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Monday, January 24, 2011

Ruminations of an Old Goat

Last week I started writing about evoking emotions, calling drama and sadness the easiest ones to evoke in a reader. Despite the ease with which a writer can evoke drama and sadness, as long as the writer does a halfway reasonable job evoking those emotions the reader will probably remember the emotions evoked longer than they may remember the plot of the story. That's just the way the world works; easy to evoke emotions can have a lasting effect on readers. Conversely, the hardest emotion to evoke is the one most easily dismissed by readers as something trivial.

What is this "hardest emotion to evoke" I'm referring to? What is so hard to write and so easy for readers to dismiss? Humor is the answer.

Why is humor so hard to write? Let's see, humor is variable. What one person finds funny, another person may simply find tasteless. Humor is situational. Humor must be carefully setup; characters must be portrayed so the humor is in character, the scene must be set so the humor is appropriate. Humor is topical. Not all humor is topical, but many of the things we find funny are only funny because of something going on in our lives or in the news. (Anyone who saw the Woody Allen movie Sleeper when it was initially released in the early '70s and who later saw it again just four or five years later knows exactly what I'm writing about here. I found the movie hilarious when first released but painfully unfunny just five years later.) The worst thing about humor is that if the writer is just a bit off, it falls completely flat. And nothing is worse than an attempt at humor that just doesn't work.

Any reasonably good writer can write a funny line. To write a funny story or even a funny novel takes a lot of work. And even when the writer succeeds, some readers will have a different sense of humor and simply not find the work funny.

The worst thing about writing something funny, though, is that it is so easily dismissed. Everyone cracks jokes. Everyone manages to fire off one-liners every now and then. Besides, no matter how hard the writer works at being funny, they just evoke a laugh from their reader. It's not like a child has fallen in a swollen stream. No character is facing a life-changing situation. Humor doesn't even have to result in a change in the character (though really good humor will result in that). The reader reaches the humorous part, chuckles, and keeps on reading.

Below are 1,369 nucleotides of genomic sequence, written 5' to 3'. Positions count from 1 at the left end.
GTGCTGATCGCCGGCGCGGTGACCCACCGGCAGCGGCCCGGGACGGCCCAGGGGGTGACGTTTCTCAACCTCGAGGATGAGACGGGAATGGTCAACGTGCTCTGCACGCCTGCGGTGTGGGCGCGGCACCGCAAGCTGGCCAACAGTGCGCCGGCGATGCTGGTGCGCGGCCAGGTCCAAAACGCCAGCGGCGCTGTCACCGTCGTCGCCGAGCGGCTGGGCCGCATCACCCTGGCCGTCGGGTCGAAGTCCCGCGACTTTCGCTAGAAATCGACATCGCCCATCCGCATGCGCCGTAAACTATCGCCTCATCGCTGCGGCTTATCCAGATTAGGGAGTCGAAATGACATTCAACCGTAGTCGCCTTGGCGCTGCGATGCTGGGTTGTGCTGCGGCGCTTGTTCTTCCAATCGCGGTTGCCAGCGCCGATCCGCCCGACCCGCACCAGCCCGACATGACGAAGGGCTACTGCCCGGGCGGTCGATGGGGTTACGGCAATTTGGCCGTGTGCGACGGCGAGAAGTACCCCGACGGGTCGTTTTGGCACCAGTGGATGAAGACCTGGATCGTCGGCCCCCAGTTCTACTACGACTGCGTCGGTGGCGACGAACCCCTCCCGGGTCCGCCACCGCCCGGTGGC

Laughing may be a primal response, but the things that cause us to laugh aren't usually primal. Readers may enjoy funny lines or funny stories, but in the end they're just have a quick laugh, nothing more.

Using movies as an example again, consider the parody movie Galaxy Quest compared to any of the (good) Star Trek movies. Let's pick Star Trek IV: The Voyage Home as our good Star Trek movie. It has drama and adventure and lots of good, primal evoking going on. It's even got just the right touch of humor to go with the action. In comparison, Galaxy Quest has some funny adventure bits, tossed out some really good one-liners, but the common complaint among viewers is that the movie loses steam when the characters have to actually be the heroes they've been pretending to be. Which movie took more talent to write?

Obviously, I'm going to say Galaxy Quest. The timing of the humorous situations and the one-liners is perfect while also being absolutely faithful to the source material. I know a bunch of Trekkers (see, I didn't even call them Trekkies) who enjoyed Galaxy Quest but none of them consider it nearly as good a movie as any of the "real" Star Trek movies. They all agree Galaxy Quest was funny but that's about it. They got a laugh and had fun watching it, but that was all.

So, am I saying not to try to write funny stories? No, I'm just warning you to be prepared to have your stories dismissed as lightweight amusements. Yes, that's a generalization, but it's a pretty accurate generalization.
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